The best games writing from around the web.
The Weekly is your round-up of all the best in games writing and related spaces. Reviews, news, features, and more await you each week as the curators of Good Games Writing scour the Internet for the best of the best.
Hello and welcome! We missed you so — each of our three curators scattered across this great country of Canada and wound up horribly lost in the woods. Along the way we found out more about ourselves and, well, wound up back here to you. Even being in the middle of nowhere (three distinct nowheres, for the record) we heard news of Apple and Epic and Google creating a blood feud not unlike the Hatfields and McCoys. Polygon has the best explainers on the topic: here’s but a few.
In our absence–and indeed all planned absences–we ran the first of our new collections. Lucas ‘ThirdKoopa’ Guimaraes found the best writing on Supergiant Games for your pleasure last week. Behold! If you’re interested in being a guest curator hit us up on Twitter @GoodWritingVG for more information.
The Usual Suspects
A trio of Animal Crossing related posts kickstarts our week and maintains the cozy game’s stranglehold on our usual suspects list. All three posts are about storytelling and connection in their own ways. At Video Dame, Renate Plehwe explores the concept of social distancing while interviewing those who have had virtual celebrations in lieu of physical ones. A similar piece lands at Uppercut, though it connects more with the daily lives of those interviewed, opposed to the one-off events. At Into the Spine, a personal essay explores the same themes, tying in the recent updates to make this one feel simultaneously fresh and evergreen. We want to be clear here: While these three pieces certainly cover similar themes we believe each stands on its own merits. Consider this a mini collection of sorts.
The Last of Us Part II gets due consideration from Blake Hester who approaches it from a lens of addiction (trigger warning: alcohol addiction). His discussion on cycles–addiction, OCD, violence–spoke to us on varying personal levels. This is a meditation on many topics beyond these cycles, too, so there’s something for everyone looking to engage more deeply with the medium.
Ghost of Tsushima is certainly a usual suspect by now and we suspect it’ll hold that place for the next few months. Reid McCarter, with the help of several academics, delves into the world of samurai, unearthing nuggets you may not have known. History buffs will love this. At Bullet Points, David Shimomura examines the game’s antagonist in relation to the game’s themes, a certain psychology, and even Hannibal Lecter.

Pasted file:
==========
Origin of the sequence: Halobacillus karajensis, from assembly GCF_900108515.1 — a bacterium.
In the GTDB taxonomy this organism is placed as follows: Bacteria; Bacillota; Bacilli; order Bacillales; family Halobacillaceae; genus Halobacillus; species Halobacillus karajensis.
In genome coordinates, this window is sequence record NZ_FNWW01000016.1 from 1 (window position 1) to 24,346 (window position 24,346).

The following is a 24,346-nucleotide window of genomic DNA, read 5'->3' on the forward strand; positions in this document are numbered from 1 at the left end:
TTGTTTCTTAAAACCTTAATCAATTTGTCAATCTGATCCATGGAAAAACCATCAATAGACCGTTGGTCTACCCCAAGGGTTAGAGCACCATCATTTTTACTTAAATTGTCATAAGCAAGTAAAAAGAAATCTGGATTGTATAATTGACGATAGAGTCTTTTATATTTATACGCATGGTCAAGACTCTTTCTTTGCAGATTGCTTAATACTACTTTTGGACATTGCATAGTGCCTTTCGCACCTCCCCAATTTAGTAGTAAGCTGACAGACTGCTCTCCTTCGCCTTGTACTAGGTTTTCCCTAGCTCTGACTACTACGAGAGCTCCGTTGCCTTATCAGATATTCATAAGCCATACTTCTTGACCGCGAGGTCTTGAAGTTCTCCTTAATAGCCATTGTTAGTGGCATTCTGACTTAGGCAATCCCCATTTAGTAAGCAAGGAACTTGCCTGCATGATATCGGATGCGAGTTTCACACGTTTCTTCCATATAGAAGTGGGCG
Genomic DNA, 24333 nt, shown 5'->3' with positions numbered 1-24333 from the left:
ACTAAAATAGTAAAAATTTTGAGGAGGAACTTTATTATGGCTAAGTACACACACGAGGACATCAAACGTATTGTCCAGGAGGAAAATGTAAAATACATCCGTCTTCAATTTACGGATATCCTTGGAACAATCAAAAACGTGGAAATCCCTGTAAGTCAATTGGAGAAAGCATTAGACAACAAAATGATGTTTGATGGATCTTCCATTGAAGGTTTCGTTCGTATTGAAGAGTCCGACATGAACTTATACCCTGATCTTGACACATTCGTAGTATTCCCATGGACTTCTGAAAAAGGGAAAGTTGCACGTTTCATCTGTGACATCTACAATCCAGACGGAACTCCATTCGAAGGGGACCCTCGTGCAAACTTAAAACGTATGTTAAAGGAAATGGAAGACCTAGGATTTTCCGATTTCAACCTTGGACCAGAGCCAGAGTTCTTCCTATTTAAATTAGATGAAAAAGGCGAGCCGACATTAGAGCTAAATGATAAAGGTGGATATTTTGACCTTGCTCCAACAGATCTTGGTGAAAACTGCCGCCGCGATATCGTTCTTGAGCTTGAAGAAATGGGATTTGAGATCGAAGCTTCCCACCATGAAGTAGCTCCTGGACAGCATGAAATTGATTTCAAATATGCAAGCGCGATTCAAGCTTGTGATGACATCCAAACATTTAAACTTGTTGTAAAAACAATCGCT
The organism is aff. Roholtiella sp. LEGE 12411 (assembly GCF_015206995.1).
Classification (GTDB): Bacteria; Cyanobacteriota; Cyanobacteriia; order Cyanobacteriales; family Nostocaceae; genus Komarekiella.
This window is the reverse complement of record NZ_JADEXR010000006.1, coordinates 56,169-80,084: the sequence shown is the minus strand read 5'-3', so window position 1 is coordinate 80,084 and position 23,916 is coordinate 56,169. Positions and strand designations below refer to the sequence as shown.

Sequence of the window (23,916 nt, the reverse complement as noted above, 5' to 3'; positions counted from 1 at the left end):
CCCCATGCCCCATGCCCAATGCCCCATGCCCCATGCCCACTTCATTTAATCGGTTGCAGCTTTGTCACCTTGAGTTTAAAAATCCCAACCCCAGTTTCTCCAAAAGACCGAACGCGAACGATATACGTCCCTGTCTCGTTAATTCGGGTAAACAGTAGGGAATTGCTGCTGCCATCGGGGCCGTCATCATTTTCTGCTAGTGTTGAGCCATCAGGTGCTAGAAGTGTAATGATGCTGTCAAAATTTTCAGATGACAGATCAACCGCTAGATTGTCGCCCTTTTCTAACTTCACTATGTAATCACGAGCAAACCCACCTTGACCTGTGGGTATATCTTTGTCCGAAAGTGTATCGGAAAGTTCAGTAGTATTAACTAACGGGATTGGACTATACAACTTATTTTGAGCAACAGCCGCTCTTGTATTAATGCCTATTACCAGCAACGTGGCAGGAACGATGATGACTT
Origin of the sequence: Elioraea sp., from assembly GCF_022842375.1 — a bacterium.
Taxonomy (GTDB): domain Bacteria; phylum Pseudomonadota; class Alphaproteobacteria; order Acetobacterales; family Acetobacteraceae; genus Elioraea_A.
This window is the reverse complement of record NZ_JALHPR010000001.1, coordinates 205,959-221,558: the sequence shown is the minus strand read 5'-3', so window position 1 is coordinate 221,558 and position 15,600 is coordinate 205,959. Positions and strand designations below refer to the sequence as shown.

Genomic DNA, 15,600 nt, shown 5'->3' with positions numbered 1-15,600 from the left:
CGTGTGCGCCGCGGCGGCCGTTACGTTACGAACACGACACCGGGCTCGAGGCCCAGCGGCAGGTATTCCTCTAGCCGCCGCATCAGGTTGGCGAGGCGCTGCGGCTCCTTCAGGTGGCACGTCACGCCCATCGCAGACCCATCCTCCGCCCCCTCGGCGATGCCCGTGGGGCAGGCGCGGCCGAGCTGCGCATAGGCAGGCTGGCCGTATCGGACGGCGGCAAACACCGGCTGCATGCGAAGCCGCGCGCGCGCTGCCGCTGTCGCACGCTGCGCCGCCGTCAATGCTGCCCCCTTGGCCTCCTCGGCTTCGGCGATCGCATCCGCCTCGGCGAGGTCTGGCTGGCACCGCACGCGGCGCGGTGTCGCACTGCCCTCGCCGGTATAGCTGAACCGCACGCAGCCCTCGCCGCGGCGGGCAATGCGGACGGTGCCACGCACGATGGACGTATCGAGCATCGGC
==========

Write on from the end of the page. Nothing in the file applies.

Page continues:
The grotesque nature of Carrion is a human eating beast of its own. Patrick Klepek discusses the notion of being empathetic with a monster with the game’s designer, feeding (erm) the narrative of its so-called reverse horror mentality. While we don’t necessarily buy that, hearing more about the intentions of the game’s designers post release is a welcome reprieve from the hype cycle of games marketing…and yes, we know this is just that post-release, but we enjoyed the glib responses enough to include it.
Finally, back to Animal Crossing we go, as Alexis Ong adds to the literature on New Horizons as a protest tool, contextualizing it in Singapore, which has popular dynamics worth further scrutiny.
“I did a writeup recently where I said that foreign influence was used to rubbish a lot of claims, like protests for LGBT rights and many other issues,” says Yeo. “[This discussion] needs to be seen in the wider sociopolitical history of Singapore, where the claim of foreign influence has been used… the idea that when anyone tries to stand up for the persons that are not exalted by the PAP state ideology, then the state ideology would respond with this tag of foreign influence.”
While we’ve alluded to the fact the imbroglio between Apple/Google and Epic is likely to be a major story moving forward we’ve not yet read widely enough to confidently include coverage in this section. It is likely this story will continue to develop and unfold over time.
At Bloomberg, Jason Schreier reports on the open revolt of Blizzard’s staff as they share their own pay in an effort at creating better conditions within the notoriously stingy and inhospitable company. For ArsTechnica, Scott White looks at the community built around MUGEN, a program that has seemingly endless possibilities for creating fan-made fighting games, himself creating a piece that’s as much history as it is reporting.
“The feeling of schadenfreude doesn’t hit when we watch just anyone fail dramatically. A big part of feeling joy in someone else’s pain is dehumanisation — seeing others as an enemy or “less than” you. “
Check this out
Over at Nintendo World Report, they’ve created a comprehensive video on all things Metroidvania on the Switch, so if you’re looking for game recs from some of the best Nintendo-oriented types out there, this is as good an entry point as any. We even found ourselves learning about games for the first time. Neat.